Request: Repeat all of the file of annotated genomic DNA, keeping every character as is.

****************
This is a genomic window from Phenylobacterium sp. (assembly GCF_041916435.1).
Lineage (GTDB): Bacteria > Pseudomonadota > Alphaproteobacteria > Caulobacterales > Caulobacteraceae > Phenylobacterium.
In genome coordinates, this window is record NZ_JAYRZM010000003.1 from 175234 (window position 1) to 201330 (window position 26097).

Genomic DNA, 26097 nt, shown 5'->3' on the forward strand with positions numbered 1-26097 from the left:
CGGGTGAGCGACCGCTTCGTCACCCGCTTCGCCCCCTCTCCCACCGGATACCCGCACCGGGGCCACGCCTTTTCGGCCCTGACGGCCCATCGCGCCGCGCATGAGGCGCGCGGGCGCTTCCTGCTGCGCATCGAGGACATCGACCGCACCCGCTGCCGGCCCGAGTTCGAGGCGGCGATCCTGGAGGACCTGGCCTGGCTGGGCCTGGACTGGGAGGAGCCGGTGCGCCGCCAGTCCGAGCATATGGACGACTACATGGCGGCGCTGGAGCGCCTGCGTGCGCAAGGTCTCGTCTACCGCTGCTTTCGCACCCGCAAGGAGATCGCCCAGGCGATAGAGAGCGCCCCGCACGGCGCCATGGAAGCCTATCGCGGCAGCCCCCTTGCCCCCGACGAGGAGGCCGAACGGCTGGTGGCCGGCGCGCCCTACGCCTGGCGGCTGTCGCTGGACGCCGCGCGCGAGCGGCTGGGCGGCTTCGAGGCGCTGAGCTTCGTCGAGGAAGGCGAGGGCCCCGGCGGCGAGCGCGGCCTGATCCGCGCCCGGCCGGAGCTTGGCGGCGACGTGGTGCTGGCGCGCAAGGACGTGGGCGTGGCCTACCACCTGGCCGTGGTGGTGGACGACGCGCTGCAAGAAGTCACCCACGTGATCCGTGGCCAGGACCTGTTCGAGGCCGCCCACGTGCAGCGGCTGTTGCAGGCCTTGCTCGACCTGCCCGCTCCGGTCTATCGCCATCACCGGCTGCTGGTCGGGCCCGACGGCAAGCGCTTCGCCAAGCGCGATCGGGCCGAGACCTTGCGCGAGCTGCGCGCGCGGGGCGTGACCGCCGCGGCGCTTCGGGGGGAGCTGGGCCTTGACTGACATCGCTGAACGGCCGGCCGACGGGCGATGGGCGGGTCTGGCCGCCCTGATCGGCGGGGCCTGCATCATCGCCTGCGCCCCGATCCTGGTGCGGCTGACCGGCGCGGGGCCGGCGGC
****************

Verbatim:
This is a genomic window from Phenylobacterium sp. (assembly GCF_041916435.1).
Lineage (GTDB): Bacteria > Pseudomonadota > Alphaproteobacteria > Caulobacterales > Caulobacteraceae > Phenylobacterium.
In genome coordinates, this window is record NZ_JAYRZM010000003.1 from 175234 (window position 1) to 201330 (window position 26097).

Genomic DNA, 26097 nt, shown 5'->3' on the forward strand with positions numbered 1-26097 from the left:
CGGGTGAGCGACCGCTTCGTCACCCGCTTCGCCCCCTCTCCCACCGGATACCCGCACCGGGGCCACGCCTTTTCGGCCCTGACGGCCCATCGCGCCGCGCATGAGGCGCGCGGGCGCTTCCTGCTGCGCATCGAGGACATCGACCGCACCCGCTGCCGGCCCGAGTTCGAGGCGGCGATCCTGGAGGACCTGGCCTGGCTGGGCCTGGACTGGGAGGAGCCGGTGCGCCGCCAGTCCGAGCATATGGACGACTACATGGCGGCGCTGGAGCGCCTGCGTGCGCAAGGTCTCGTCTACCGCTGCTTTCGCACCCGCAAGGAGATCGCCCAGGCGATAGAGAGCGCCCCGCACGGCGCCATGGAAGCCTATCGCGGCAGCCCCCTTGCCCCCGACGAGGAGGCCGAACGGCTGGTGGCCGGCGCGCCCTACGCCTGGCGGCTGTCGCTGGACGCCGCGCGCGAGCGGCTGGGCGGCTTCGAGGCGCTGAGCTTCGTCGAGGAAGGCGAGGGCCCCGGCGGCGAGCGCGGCCTGATCCGCGCCCGGCCGGAGCTTGGCGGCGACGTGGTGCTGGCGCGCAAGGACGTGGGCGTGGCCTACCACCTGGCCGTGGTGGTGGACGACGCGCTGCAAGAAGTCACCCACGTGATCCGTGGCCAGGACCTGTTCGAGGCCGCCCACGTGCAGCGGCTGTTGCAGGCCTTGCTCGACCTGCCCGCTCCGGTCTATCGCCATCACCGGCTGCTGGTCGGGCCCGACGGCAAGCGCTTCGCCAAGCGCGATCGGGCCGAGACCTTGCGCGAGCTGCGCGCGCGGGGCGTGACCGCCGCGGCGCTTCGGGGGGAGCTGGGCCTTGACTGACATCGCTGAACGGCCGGCCGACGGGCGATGGGCGGGTCTGGCCGCCCTGATCGGCGGGGCCTGCATCATCGCCTGCGCCCCGATCCTGGTGCGGCTGACCGGCGCGGGGCCGGCGGC